WTF is happening in crypto right now?
LOL nothing matters
Everything in the world of crypto is on fire right now, so here's what happened and why it might matter.
I was at WebSummit last week in Lisbon, so look for my thoughts on that in the next few days.
- Erin, @erin_gee
The past 72 hours or so have been an absolutely wild ride in the crypto space as the CEOs of the two biggest crypto exchanges have been duking it out semi-publicly.
I should add a caveat that as of writing things are still very much in a volatile state and no one knows what's going on (literally four new developments have happened since I began writing this).
I started noticing something weird happening on crypto Twitter around mid-afternoon Sunday, November 6th. As it turns out, Chengpeng Zhao (CZ), the CEO of Binance, the largest crypto exchange, publicly announced that he would begin selling off his FTT tokens (about $2B worth), the crypto token/currency native to FTX, the second largest crypto exchange whose CEO is Sam Bankman-Fried (SBF). This, of course, started a bit of a bank run on FTT, causing its value to decrease and by late Monday/early Tuesday, the token was down roughly 30%.
And then the true mayhem started.
FTX went on to halt all withdrawals, never a good sign for any crypto exchange but was a curious course of action for the second-largest exchange that spent much of summer 2022 acquiring smaller exchanges. It was also especially strange since in June 2022, in an exclusive with Forbes Crypto SBF said that some crypto exchanges were "secretly insolvent". I wouldn't have thought that he meant his own company.
Three hours later, both SBF and CZ announced that Binance had signed a Letter of Intent (LOI) to purchase FTX as they were facing a significant liquidity crunch. Here's a thread with some other context.
Multiple sources then confirmed that FTX actually was insolvent by about $1 billion (LOL) and that SBF had been poking around in the valley to raise more money. So, because Binance/CZ entered into an LOI, they have a way out of the transaction if DD finds that things are....sketchy.
Lo and behold, on November 9th CoinDesk starts to report that the deal may fall through because things are much worse than they seem; so bad that US regulators are launching an investigation into FTX and its lending practices.
At the time of writing, the latest update is that parts of FTX are currently offline and much of the legal team has quit.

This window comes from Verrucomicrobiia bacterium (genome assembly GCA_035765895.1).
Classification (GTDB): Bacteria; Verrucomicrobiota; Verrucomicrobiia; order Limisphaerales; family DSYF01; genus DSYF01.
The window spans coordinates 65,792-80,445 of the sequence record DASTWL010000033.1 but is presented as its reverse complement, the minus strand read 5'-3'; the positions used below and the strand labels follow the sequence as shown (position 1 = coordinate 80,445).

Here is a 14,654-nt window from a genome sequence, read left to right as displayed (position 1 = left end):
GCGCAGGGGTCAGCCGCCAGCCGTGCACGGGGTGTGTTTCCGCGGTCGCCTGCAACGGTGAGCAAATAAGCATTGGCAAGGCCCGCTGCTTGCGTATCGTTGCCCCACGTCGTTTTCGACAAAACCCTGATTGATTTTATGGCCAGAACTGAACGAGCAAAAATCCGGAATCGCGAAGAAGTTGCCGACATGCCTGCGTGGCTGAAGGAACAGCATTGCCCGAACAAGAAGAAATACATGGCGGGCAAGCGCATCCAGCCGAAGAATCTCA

Update 2:50pm: seems like Binance is pulling out of the deal.
There is, of course, a Canadian angle in all of this. The Ontario Teachers' Pension Plan (OTPP) is an investor of FTX. They led the Series B round with Sequoia Capital (one of the largest VC firms in the world) in October 2021 and then were part of the Series C round in January 2022 when the company was valued at $32 billion.
The question is now what happens to those funds, especially given that Binance may re-neg on the LOI and FTX may go under.
I emailed the OTPP to ask about all of this and they said that "given the fluid nature of the situation, we are unable to comment."
While the drama of this whole situation has been entertaining to watch, it makes sense to wonder why any of this matters, especially if you think crypto is a scam. Here are some potential reasons:
Consolidation and monopolies are bad. Whether or not Binance's acquisition goes through, it seems like FTX is more or less done, leaving Binance as the king of crypto exchanges. Other smaller ones will continue to exist, for now, but there is increasing centralization, which is ironic given that the crypto community advocates for decentralization.
SBF was supposed to be different. He was politically active and advocating for regulations in Washington. Many crypto evangelists didn't necessarily agree with his proposals, but he was at least lobbying the industry, instead of retroactively complying like Binance.
What does this mean for the future of crypto/Web3 VC? Sequoia is taking a big L here and a16z's crypto fund reportedly posted losses of 40% (i.e., billions) for the first half of 2022. Sure, it's a bear market, but...
Clearly regulations are needed in the industry. CZ criticized SBF by saying that FTT should never have been used as collateral and that the company should never have taken on debt. What would it look like to regulate an exchange? Should we?
Before all of this, I was working on a thesis about SBF being the next Mark Zuckerberg. He was politically active, buying up competitors, etc. Turns out like everyone else I was wrong and, in fact, SBF is the Elizabeth Holmes of crypto.